Close

HEADLINES

Headlines published in the last 30 days are listed on SLW.

Reformative training law may be reversed

Reformative training law may be reversed

Source: Straits Times
Date Published: 12 Feb 2019
Author: Selina Lum

Young offenders who are sentenced to reformative training can no longer have their stint backdated to take time spent in custody into account, if proposed tweaks to criminal procedure tabled in Parliament yesterday are passed.

Young offenders who are sentenced to reformative training can no longer have their stint backdated to take time spent in custody into account, if proposed tweaks to criminal procedure tabled in Parliament yesterday are passed.

This would reverse a new law to allow backdating of reformative training sentences that took effect in October last year as part of wider reforms of the criminal justice system.

Reformative training is a strict regimen aimed at rehabilitating offenders below the age of 21 who commit relatively serious crimes.

Up till last year, it has been the practice for sentencing courts not to backdate reformative training sentences, which could last between 18 months and three years.

This changed when more than 50 diverse reforms to the Criminal Procedure Code were approved by Parliament in March last year. Changes related to reformative training include reducing the minimum detention period from 18 months to six or 12 months and providing for backdating if the offender had spent time in remand before being sentenced.

Now, the Ministry of Law has recommended that the legislation be amended to remove the possibility of backdating a reformative training sentence.

"Backdating reformative training sentences shortens the time spent by the offender in prescribed rehabilitation programmes, and may prevent them from completing these programmes as designed," the ministry said.

Agencies will work together to ensure that remand is avoided or minimised in cases where reformative training is likely to be imposed.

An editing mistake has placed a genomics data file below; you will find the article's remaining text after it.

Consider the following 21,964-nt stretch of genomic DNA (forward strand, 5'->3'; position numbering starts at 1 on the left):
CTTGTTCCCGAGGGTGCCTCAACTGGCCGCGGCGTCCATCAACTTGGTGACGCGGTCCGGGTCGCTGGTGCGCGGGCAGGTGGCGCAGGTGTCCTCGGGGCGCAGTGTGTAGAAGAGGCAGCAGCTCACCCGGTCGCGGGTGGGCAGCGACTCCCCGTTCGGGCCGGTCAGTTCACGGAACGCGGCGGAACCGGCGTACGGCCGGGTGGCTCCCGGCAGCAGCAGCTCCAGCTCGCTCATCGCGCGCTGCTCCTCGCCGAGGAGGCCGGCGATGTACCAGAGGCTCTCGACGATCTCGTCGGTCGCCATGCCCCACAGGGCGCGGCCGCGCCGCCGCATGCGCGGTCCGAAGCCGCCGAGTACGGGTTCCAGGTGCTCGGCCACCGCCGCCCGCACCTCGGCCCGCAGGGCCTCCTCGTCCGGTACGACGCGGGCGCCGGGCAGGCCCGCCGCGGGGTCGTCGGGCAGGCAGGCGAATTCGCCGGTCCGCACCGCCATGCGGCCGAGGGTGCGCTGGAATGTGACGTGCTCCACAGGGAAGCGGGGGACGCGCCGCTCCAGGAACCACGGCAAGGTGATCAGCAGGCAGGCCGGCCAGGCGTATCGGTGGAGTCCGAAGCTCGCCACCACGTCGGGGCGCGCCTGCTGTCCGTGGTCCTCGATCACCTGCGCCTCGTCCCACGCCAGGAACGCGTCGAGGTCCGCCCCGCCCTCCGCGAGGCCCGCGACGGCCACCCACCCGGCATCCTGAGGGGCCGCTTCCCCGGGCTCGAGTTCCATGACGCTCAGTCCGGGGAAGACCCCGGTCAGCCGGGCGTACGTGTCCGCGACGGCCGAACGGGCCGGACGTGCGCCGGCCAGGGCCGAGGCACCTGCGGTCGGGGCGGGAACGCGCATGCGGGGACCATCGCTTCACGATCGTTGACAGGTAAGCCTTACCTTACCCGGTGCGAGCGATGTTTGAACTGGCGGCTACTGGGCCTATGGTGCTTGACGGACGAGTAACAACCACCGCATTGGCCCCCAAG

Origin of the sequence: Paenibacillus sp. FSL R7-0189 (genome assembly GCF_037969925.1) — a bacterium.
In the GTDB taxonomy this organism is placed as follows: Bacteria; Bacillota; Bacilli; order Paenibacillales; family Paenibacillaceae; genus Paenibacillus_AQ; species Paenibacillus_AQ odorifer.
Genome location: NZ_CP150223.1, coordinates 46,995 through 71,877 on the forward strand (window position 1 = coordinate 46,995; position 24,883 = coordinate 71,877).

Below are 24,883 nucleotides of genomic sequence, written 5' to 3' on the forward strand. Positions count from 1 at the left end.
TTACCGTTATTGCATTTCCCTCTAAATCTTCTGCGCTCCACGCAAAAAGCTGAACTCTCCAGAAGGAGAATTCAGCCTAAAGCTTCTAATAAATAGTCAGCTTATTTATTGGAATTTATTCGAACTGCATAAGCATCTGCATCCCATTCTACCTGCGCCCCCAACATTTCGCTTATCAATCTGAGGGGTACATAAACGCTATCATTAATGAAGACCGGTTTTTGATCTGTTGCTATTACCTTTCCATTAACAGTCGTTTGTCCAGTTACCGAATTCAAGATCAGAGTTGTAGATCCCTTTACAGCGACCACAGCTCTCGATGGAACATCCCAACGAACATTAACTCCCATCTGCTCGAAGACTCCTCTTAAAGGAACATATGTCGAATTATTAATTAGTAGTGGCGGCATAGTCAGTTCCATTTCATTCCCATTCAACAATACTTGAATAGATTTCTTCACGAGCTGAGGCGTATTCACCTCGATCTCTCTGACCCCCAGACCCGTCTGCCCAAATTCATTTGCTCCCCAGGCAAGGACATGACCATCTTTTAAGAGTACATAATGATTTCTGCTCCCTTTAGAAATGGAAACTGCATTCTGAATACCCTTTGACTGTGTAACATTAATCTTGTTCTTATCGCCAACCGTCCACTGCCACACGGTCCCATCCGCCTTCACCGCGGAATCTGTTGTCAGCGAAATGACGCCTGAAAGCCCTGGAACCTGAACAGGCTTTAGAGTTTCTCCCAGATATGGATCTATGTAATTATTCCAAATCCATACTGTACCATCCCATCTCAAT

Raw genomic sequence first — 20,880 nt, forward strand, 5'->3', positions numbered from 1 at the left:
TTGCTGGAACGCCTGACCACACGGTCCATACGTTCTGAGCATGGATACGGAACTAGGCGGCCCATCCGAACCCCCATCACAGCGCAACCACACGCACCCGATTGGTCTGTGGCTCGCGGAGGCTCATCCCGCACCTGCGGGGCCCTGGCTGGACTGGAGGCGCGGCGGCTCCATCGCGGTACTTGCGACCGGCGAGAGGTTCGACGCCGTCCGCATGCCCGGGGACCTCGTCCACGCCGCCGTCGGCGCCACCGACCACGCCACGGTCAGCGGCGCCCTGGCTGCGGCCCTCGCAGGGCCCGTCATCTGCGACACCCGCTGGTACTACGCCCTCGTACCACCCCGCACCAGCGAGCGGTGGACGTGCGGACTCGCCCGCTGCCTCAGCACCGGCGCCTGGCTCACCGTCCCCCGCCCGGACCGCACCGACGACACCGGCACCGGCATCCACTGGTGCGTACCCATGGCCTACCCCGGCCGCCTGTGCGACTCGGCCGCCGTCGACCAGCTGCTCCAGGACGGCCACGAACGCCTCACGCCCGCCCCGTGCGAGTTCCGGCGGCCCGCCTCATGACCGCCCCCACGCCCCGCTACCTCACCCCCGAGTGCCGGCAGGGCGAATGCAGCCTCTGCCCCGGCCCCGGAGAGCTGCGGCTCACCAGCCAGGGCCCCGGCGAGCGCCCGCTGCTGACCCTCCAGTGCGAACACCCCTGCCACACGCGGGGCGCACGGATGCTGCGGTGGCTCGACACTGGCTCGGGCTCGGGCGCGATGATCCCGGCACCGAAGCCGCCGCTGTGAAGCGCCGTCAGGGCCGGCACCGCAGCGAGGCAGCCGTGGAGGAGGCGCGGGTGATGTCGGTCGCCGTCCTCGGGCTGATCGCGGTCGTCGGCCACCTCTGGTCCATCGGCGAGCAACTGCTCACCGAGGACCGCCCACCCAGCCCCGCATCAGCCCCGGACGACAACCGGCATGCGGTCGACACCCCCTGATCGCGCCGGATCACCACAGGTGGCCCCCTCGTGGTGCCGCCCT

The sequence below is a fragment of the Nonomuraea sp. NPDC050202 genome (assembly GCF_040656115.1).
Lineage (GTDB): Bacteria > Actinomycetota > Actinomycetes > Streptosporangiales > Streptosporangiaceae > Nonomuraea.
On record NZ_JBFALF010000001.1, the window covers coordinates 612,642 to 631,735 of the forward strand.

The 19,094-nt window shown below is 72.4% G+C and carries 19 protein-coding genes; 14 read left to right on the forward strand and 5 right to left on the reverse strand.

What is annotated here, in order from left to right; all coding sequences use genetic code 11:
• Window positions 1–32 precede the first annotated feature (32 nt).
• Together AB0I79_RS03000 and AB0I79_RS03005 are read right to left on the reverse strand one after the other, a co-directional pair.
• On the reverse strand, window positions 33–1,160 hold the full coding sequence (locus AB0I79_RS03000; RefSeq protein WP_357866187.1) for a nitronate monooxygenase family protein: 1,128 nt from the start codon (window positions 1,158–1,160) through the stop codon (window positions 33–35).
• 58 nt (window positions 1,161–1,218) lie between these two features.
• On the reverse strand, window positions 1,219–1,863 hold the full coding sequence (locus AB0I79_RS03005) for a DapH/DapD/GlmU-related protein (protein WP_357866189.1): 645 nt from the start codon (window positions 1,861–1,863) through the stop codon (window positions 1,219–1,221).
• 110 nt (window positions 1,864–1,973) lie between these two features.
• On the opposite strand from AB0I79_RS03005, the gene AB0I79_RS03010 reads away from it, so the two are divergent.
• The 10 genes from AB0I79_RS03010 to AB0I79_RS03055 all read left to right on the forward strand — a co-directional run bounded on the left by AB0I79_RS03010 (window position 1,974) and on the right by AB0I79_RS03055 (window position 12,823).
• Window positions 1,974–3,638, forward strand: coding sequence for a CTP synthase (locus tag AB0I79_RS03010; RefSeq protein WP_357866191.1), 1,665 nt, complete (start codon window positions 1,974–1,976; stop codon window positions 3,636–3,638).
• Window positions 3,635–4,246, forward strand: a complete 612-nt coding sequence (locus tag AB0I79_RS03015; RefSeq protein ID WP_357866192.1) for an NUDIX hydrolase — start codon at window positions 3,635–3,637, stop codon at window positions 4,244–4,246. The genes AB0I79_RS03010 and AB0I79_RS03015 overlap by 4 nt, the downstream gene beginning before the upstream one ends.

The amendments are being proposed to fine-tune processes introduced or changed when the Criminal Justice Reform Act was passed last year.

Another key amendment relates to video-recorded interviews of suspects - the main change introduced in the reforms.

Currently, only the police have the power to investigate any unauthorised recording of the interview process or unauthorised copying or distribution of a video statement.

The ministry has now proposed allowing prescribed law enforcement agencies, such as the Central Narcotics Bureau, to probe offences relating to the video recording of interviews.

Another amendment proposes allowing sensitive information to be removed from materials disclosed to the defence, including material that can compromise national safety or public order.

The amendments will set out the mechanism for resolving disputes in court if the defence wants to challenge the removal of such information. Sensitive information cannot be removed in situations where the prosecution intends to rely on it or where it can strengthen the defence's case.

Source: Straits Times © Singapore Press Holdings Ltd. Permission required for reproduction.

 

Print
630

x

Latest Headlines

No content

A problem occurred while loading content.

Previous Next
190124-190223 Rockwills
190130-190129_bottom_LawSocProBono

Terms Of Use Copyright 2019 by Singapore Academy of Law
Back To Top